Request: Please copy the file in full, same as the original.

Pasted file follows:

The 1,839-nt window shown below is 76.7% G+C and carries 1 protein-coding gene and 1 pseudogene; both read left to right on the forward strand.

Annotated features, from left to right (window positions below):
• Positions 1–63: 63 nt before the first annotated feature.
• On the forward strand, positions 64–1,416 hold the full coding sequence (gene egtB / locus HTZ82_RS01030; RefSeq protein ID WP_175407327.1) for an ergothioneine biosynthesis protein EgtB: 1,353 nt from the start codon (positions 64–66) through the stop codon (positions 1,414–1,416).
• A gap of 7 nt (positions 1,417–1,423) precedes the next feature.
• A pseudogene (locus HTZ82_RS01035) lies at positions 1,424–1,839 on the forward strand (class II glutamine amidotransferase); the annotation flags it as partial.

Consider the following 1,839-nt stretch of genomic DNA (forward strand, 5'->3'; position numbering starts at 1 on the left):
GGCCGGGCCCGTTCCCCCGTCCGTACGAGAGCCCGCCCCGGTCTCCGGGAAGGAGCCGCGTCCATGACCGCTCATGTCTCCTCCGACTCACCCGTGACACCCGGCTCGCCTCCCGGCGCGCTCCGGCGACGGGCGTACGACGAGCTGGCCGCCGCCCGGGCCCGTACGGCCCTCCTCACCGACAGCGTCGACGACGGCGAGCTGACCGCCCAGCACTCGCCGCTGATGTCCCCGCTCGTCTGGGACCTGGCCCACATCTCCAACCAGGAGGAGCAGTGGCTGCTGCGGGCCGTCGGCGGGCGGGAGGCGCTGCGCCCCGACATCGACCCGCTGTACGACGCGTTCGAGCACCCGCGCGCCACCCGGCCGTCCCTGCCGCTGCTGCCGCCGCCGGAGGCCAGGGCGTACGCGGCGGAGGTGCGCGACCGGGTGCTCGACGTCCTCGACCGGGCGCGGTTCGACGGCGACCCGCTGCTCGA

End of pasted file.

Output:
The 1,839-nt window shown below is 76.7% G+C and carries 1 protein-coding gene and 1 pseudogene; both read left to right on the forward strand.

Annotated features, from left to right (window positions below):
• Positions 1–63: 63 nt before the first annotated feature.
• On the forward strand, positions 64–1,416 hold the full coding sequence (gene egtB / locus HTZ82_RS01030; RefSeq protein ID WP_175407327.1) for an ergothioneine biosynthesis protein EgtB: 1,353 nt from the start codon (positions 64–66) through the stop codon (positions 1,414–1,416).
• A gap of 7 nt (positions 1,417–1,423) precedes the next feature.
• A pseudogene (locus HTZ82_RS01035) lies at positions 1,424–1,839 on the forward strand (class II glutamine amidotransferase); the annotation flags it as partial.

Consider the following 1,839-nt stretch of genomic DNA (forward strand, 5'->3'; position numbering starts at 1 on the left):
GGCCGGGCCCGTTCCCCCGTCCGTACGAGAGCCCGCCCCGGTCTCCGGGAAGGAGCCGCGTCCATGACCGCTCATGTCTCCTCCGACTCACCCGTGACACCCGGCTCGCCTCCCGGCGCGCTCCGGCGACGGGCGTACGACGAGCTGGCCGCCGCCCGGGCCCGTACGGCCCTCCTCACCGACAGCGTCGACGACGGCGAGCTGACCGCCCAGCACTCGCCGCTGATGTCCCCGCTCGTCTGGGACCTGGCCCACATCTCCAACCAGGAGGAGCAGTGGCTGCTGCGGGCCGTCGGCGGGCGGGAGGCGCTGCGCCCCGACATCGACCCGCTGTACGACGCGTTCGAGCACCCGCGCGCCACCCGGCCGTCCCTGCCGCTGCTGCCGCCGCCGGAGGCCAGGGCGTACGCGGCGGAGGTGCGCGACCGGGTGCTCGACGTCCTCGACCGGGCGCGGTTCGACGGCGACCCGCTGCTCGA